South America

The sell-off in the Argentine peso intensified on Friday, with the currency once again approaching record lows following another big drop at the market open, the Financial Times reported. The peso tumbled 4.7 per cent to hit 41.15 per dollar, knocking out its previous closing low of 39.79 and putting it just a hair away from the all time intraday low of 41.36 reached on August 30. The sharp drop follows Thursday’s 2.8 per cent decline and comes despite the IMF agreeing on Wednesday to increase its bailout package to the Latin American country by an extra $7.1bn.
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Embraer SA will have the right to block ten crucial matters in the commercial-aircraft joint venture it’s forming with Boeing Co, according to a Memorandum of Understanding between the two companies, Bloomberg News reported. The document was made available via the website of the Sao Jose dos Campos Metalworkers Union on Sept. 21 after the Labor Prosecutor’s Office requested a copy of the MoU under judicial confidentiality and made it public…Embraer’s American Depositary Receipts reversed earlier gains after the MoU was reported and were trading down 0.3 percent to $19.72 at 2:08 p.m.
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Ecuador’s fiscal discipline is making investors forget about its history of defaults, according to Finance Minister Richard Martinez. The 38-year-old economy chief said his emphasis on budget cuts, transparency and communication since taking office in May is luring foreign fund managers to the nation with the dubious distinction of having the second-most defaults in the world since 1800, Bloomberg News reported. Ecuador’s yield spread over U.S. Treasuries has fallen to 620 basis points, briefly dropping below Argentina for the first time since 2015.
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Argentina won a promise of extra cash and faster delivery from the International Monetary Fund, which expanded a record bailout to help the country defend its currency and pull the economy out of recession, Bloomberg News reported. Argentina’s credit line will increase to about $57 billion over three years, from the $50 billion announced in June. The Fund will also deliver more of that cash up front. Argentina has already received $15 billion and will have access to another $35 billion by the end of 2019.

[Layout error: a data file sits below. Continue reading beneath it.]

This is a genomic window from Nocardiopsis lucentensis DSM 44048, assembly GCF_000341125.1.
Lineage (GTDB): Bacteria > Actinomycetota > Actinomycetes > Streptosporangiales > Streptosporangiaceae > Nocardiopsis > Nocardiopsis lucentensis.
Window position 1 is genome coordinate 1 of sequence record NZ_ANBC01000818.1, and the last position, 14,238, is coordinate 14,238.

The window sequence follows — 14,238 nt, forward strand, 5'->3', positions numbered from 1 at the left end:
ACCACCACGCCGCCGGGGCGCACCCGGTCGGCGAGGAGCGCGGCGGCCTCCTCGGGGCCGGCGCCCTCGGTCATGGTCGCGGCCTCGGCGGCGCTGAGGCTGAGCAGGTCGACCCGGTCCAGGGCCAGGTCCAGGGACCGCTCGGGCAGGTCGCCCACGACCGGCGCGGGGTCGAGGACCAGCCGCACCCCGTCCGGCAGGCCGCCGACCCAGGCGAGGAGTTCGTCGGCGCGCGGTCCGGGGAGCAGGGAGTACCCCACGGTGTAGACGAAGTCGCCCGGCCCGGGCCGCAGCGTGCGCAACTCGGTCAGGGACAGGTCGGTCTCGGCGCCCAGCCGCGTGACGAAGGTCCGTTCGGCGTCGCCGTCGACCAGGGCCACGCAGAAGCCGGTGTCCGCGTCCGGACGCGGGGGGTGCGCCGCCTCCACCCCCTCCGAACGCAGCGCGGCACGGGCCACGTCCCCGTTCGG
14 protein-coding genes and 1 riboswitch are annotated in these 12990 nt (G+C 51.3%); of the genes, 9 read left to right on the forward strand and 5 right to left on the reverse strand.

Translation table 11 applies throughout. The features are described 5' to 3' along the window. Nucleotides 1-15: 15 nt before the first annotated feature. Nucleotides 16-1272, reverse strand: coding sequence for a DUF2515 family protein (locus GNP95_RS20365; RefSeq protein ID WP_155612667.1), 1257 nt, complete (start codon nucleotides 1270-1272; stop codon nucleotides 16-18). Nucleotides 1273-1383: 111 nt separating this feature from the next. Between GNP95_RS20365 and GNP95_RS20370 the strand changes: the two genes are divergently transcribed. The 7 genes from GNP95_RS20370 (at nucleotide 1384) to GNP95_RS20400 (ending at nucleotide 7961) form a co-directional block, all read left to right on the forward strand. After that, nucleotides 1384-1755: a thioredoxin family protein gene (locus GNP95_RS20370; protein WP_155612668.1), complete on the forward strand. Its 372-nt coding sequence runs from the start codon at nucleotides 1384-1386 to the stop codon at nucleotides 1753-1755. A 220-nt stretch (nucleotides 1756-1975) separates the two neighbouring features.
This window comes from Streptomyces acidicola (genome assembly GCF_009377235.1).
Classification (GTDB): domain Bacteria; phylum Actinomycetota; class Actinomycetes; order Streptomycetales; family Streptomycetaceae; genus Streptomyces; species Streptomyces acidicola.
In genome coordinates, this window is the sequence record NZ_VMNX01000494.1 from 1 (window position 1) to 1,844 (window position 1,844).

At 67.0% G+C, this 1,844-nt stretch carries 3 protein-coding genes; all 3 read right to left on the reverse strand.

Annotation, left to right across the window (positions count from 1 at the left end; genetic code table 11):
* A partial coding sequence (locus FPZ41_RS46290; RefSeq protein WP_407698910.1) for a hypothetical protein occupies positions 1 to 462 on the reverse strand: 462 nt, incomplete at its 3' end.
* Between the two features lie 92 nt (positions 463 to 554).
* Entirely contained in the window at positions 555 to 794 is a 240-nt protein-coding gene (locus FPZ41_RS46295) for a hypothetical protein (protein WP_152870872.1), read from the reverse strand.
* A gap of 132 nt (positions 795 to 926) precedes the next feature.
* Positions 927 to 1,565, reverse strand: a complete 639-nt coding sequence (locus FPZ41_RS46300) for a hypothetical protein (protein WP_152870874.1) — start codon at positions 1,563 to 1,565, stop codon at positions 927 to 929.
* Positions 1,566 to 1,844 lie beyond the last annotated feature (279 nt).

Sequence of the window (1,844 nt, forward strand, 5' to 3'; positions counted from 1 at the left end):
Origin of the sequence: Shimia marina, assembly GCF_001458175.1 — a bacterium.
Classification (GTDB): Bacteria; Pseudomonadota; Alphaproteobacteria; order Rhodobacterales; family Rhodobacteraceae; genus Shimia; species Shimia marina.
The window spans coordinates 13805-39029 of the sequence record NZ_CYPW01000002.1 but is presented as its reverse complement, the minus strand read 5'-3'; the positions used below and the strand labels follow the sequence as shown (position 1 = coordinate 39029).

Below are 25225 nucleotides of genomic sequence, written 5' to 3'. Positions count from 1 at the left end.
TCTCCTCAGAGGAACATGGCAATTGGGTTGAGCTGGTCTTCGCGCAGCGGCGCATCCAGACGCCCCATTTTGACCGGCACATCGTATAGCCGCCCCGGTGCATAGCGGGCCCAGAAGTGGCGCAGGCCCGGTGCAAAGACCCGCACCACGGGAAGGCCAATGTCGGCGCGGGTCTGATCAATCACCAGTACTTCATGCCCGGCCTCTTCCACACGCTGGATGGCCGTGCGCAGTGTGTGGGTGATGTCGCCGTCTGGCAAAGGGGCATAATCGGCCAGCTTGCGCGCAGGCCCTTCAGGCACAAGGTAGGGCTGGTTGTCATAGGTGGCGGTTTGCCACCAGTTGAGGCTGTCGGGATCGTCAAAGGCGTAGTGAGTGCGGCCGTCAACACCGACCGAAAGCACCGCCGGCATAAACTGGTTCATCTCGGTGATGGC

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Argentine Central Bank President Luis Caputo resigned on Tuesday, a day after President Mauricio Macri said a revised aid deal with the International Monetary Fund would require a new approach to monetary policy, Bloomberg News reported. Just three months since moving to the central bank from the nation’s finance ministry, Caputo cited "personal issues" as the reason for his departure. He was immediately replaced by Economy Minister Nicolas Dujovne’s deputy, Guido Sandleris.
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Cardboard box-maker Smurfit Kappa has decided to deconsolidate its troubled Venezuelan operations from its balance sheet, after losing control of the unit to the local government, which will result in the writedown of its €60 million of net assets, The Irish Times reported. The move comes a month after the Caracas government decided to seize Smurfit Kappa Carton de Venezuela (SKCV) for 90 days amid complaints about prices that the company was charging for its products in an alleged abuse of its dominant market position – at a time when the country is grappling with hyperinflation.
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Argentine President Mauricio Macri said a revised agreement with the International Monetary Fund will help shore up investor confidence in the nation after a currency rout pushed South America’s second-largest economy into recession, Bloomberg News reported. “We are working with the IMF and we are going to present something that will bring confidence,” Macri said in an interview with Bloomberg TV in New York.
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A Rio de Janeiro appeals court has determined that billions of dollars in fines owed to regulators by Brazil’s Oi SA will be included in the company’s bankruptcy recovery package, a ruling showed on Wednesday. Oi, Brazil’s largest fixed line telecom company, entered bankruptcy in 2016, and in late 2017 creditors approved a plan to convert billions of dollars of debt into fresh equity, Reuters reported.
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Brazil’s Natura Cosmeticos SA recently approached Avon Products Inc. about a takeover, according to people familiar with the matter. The companies aren’t in serious talks and Avon, which has received other expressions of interest, is focused on turning itself around and reviving its shares, one of the people said. Following years of decline in its once-formidable direct-sales business, Avon had a market value as of Monday’s close of just $900 million, The Wall Street Journal reported.
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Brazil's state-run oil giant Petróleo Brasileiro SA aims to raise output as much as 10 percent to around 2.3 million barrels per day (bpd) in 2019 and cut net debt by $10 billion (7.62 billion pounds), Chief Financial Officer Rafael Grisolia told Reuters. The world's most indebted oil company is on course to reduce debt to $69 billion by the end of this year despite falling short of its $21 billion asset sales target, Grisolia told Reuters in an interview in New York late Friday.
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